In the 1840¹s and 1850¹s American abolitionist¹s were a small minority in every part of the country. Harriet Tubman was one of the women who joined the attack on slavery. She stood out from most of the other abolitionists. The evidence that I will present to you shows how she wasn¹t satisfied merely to be free or even to give speeches against slavery. Harriet Tubman was important to the abolition movement because she put her ideas to action.
Harriet was born a slave in Bucktown, Maryland 1. From the time she was born she was taught to be wary of the white men. Two of her sisters had been sold to a slave trader and she vowed that she would never let that happen to her.2 From my reading, Harriet Tubman seemed different from most of the other slaves around her. She had a rebellious nature, always getting into trouble. Her parents introduced her to religion, thinking maybe it would crush her rebellious nature.
One way to deal with a difficult child was religion. Ben and Rit [Harriet¹s parents] were regular churchgoers and Harriet learned Bible verses. Her favorite was ³Lo¹, I am with you always, even unto the end of the world.² She also liked the Bible verses about deliverance. If she heard of a fugitive slave on his way north, she thought of the verse ³Hide the outcast; betray him not that wandereth. (Bentley p.16) 3
So, even as a young girl, Harriet was already thinking about deliverance and fugitive slaves going north. She had heard of revolts and rebellions against slavery, and knowing how Harriet was, I¹m sure she cheered them on.
Harriet went to great lengths to protect her fellow slaves. Like every other slave, obviously, she too hated slavery. But I think there was more to slavery than just hate, for Harriet. In one case, she put her life on the line to protect a slave named Jim from getting beaten. She refused to move when a white supervisor asked her to help him tie up Jim for a whipping. When Jim made a run for it, Harriet blocked the supervisor from chasing after Jim. So, he grabbed a 2lb. weight and threw it towards Jim. The weight hit Harriet in the forehead instead, and Jim got away.4 Luckily, Harriet survived her near-death experience. ³The mark on Harriet¹s forehead remained a visible scar of the brutality of slavery. The wound went deep into her heart.² (Bentley p.24)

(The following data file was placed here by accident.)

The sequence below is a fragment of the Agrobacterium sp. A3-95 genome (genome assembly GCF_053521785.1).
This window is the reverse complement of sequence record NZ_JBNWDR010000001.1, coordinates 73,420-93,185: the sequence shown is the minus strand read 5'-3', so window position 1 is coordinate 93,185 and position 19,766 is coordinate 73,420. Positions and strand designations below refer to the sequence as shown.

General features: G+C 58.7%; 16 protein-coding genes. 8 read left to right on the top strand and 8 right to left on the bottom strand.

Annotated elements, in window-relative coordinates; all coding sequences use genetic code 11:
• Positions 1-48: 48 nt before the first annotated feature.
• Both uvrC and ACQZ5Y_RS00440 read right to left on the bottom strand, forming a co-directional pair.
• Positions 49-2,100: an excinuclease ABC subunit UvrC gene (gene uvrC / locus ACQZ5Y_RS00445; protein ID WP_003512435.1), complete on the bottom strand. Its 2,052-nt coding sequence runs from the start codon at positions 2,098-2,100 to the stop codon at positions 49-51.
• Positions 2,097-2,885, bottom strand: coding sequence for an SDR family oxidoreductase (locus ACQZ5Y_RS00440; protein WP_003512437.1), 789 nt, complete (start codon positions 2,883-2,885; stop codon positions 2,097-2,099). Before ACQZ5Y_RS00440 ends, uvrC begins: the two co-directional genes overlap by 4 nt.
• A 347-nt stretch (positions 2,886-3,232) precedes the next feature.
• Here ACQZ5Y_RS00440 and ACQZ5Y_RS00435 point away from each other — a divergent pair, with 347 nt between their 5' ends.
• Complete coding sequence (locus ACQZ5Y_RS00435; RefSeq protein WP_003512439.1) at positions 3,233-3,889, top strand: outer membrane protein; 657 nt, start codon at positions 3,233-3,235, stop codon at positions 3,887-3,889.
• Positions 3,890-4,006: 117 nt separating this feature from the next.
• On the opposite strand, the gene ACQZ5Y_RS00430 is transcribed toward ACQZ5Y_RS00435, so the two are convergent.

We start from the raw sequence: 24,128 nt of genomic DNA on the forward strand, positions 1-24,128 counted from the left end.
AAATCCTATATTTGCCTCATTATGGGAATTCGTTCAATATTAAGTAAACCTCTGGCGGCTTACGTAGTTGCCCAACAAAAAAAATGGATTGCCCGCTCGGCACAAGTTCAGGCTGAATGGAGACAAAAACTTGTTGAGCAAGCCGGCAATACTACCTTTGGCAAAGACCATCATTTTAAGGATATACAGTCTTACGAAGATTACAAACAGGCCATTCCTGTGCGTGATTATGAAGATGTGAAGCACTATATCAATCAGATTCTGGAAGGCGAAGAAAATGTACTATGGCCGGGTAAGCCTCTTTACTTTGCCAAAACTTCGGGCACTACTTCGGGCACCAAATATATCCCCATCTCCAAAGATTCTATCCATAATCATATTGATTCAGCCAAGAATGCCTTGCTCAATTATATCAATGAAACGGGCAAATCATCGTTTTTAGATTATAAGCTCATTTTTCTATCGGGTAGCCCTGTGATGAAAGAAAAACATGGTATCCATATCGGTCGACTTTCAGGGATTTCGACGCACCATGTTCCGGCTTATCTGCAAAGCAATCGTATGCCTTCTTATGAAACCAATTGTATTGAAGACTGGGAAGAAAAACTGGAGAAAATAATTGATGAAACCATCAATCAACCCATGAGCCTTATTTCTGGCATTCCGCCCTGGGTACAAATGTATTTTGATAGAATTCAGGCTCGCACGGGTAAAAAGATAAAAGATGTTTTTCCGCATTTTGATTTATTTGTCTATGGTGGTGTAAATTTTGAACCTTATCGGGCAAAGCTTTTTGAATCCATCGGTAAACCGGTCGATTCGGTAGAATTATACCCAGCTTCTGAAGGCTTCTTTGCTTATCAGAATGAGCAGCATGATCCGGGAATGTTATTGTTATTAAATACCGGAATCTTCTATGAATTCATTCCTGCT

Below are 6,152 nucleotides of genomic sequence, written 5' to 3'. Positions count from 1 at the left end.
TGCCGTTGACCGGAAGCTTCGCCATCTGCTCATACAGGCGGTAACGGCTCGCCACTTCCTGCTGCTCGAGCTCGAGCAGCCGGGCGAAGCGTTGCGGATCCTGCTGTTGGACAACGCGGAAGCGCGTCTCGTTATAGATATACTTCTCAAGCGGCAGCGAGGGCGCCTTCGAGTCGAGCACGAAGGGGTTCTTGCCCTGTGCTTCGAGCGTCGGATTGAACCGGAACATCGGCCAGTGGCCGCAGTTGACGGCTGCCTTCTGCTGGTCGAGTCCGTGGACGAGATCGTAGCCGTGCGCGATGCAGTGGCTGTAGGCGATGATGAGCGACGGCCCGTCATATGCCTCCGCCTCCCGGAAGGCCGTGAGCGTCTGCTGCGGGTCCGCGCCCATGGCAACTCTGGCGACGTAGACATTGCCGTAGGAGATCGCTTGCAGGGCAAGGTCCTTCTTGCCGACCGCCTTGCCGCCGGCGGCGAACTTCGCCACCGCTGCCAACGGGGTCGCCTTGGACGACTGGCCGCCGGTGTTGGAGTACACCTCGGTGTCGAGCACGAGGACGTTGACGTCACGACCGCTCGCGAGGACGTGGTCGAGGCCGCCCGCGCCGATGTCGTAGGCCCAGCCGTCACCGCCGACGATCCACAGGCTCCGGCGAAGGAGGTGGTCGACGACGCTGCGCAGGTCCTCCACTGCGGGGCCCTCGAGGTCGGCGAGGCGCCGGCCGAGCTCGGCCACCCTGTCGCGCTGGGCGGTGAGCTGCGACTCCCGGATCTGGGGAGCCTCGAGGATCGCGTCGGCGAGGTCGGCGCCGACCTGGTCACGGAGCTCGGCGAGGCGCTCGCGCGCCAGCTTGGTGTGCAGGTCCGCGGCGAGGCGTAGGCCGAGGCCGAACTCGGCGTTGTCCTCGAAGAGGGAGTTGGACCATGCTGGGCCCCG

In 1849, Harriet¹s master, Edward Brode...
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...f the inspiration and hope she gave to her people. Harriet was even nicknamed ³Moses² by the people she saved. She did what others were too scared to do. It wasn¹t guaranteed that Harriet would be successful on every single mission. In my eyes she had a lot to lose if she was caught, but I think to her she felt like at least she had saved some slaves. What sacrifice!
Harriet Tubman was more than an ex-slave turned abolitionist. She was also a nurse and a spy for the Union Army. Always one to turn dreams into action, she joined the war effort in 1861. Harriet was probably the first women, black or white, to go to the battle front. 9 The army used her as a spy, liaison, and a nurse. So even when she wasn¹t taking groups of slaves up north, she was still helping others.
What an incredible woman! Harriet¹s diligence to do right, and her determination to keep with it until her purpose was fulfilled, still inspires me today. I do admire Martin Luther King, Jr. and many other abolitionists, but not as much as Harriet Tubman. I don¹t know of any other woman that accomplished as much as she did, in one lifetime. Harriet Tubman truly is the ultimate hero of the abolition movement.
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